The e-retailer reports a $126 million net loss, stemming from a $640 million year-over-year increase in spending in the quarter on technology and content ...
A move into books, videos and music last year added 350,000 SKUs that slowed Overstock.com’s search. But the retailer didn’t mind upgrading the function: the category is now 10% to 15% of sales.
It’s axiomatic that hard work earns you more hard work. Overstock.com has worked hard to expand its product categories and its assortment within them, but the expansion overtaxed its existing search function. That spurred a major site search upgrade using EasyAsk Inc. technology at the online liquidation site this year. “The one we had was built on algorithms that were developed when we had just a couple of hundred lamps and tables. They didn’t work as well given that we now have between 10,000 and 20,000 products,” says CEO Patrick Byrne.
Even more than that product expansion, the need to beef up site search turned on Overstock’s addition of a book, music, video/DVD and video game category a year ago. In addition to its other products, Overstock now carries more than 350,000 titles in that category, which in one year has come to represent 10% to 15% of overall sales, Byrne says. The category offering launched with far fewer products than it has now, representing a learning curve for Overstock. “We found you have to get a certain critical mass of about 100,000 to 120,000 titles before people start thinking of you first,” says Byrne.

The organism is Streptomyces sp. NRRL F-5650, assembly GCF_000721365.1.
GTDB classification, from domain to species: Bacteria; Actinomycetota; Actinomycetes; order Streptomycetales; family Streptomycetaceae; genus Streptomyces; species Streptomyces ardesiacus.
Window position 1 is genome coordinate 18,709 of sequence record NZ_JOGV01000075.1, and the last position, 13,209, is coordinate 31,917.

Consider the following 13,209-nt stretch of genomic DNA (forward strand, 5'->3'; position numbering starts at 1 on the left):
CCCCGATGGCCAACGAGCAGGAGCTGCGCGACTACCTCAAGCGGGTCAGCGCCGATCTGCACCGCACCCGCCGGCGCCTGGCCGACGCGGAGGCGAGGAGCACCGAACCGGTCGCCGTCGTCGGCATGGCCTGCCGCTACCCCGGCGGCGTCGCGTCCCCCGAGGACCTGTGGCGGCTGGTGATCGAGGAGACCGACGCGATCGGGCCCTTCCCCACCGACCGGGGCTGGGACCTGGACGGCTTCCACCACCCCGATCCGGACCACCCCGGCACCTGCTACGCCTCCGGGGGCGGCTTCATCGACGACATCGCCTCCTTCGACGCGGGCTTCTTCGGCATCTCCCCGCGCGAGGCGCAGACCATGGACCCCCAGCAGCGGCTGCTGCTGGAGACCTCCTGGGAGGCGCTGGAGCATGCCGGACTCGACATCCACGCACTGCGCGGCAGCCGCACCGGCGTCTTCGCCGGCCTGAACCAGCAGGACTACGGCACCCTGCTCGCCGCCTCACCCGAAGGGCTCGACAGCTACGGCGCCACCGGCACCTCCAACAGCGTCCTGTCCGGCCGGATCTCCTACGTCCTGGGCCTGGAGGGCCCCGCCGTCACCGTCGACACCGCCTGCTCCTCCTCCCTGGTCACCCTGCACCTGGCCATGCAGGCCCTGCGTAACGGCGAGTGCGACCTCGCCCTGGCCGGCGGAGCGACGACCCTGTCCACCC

More people are doing that, since Overstock makes a point of pricing books, which represent about 200,000 of the titles in the combined category, at 23% below the same books as offered on Amazon.com; 25% below Amazon on best-sellers. Currently, Byrne adds, Overstock.com is selling about 300,000 units from the combined category to consumers each month and another 300,000 b2b to small book and music store retailers.
That’s progress for a category only a year old on the site, but it sets the online retailer up for more hard work ahead, given what Byrne has in mind. “I figure Amazon sells 9 to 10 million units per month in North America,” he says. “If you count our monthly consumer and b2b sales, we’ve captured about 6% of the market from Amazon in a year. I’d like to see that grow to 12% by the end of next year’s second quarter.”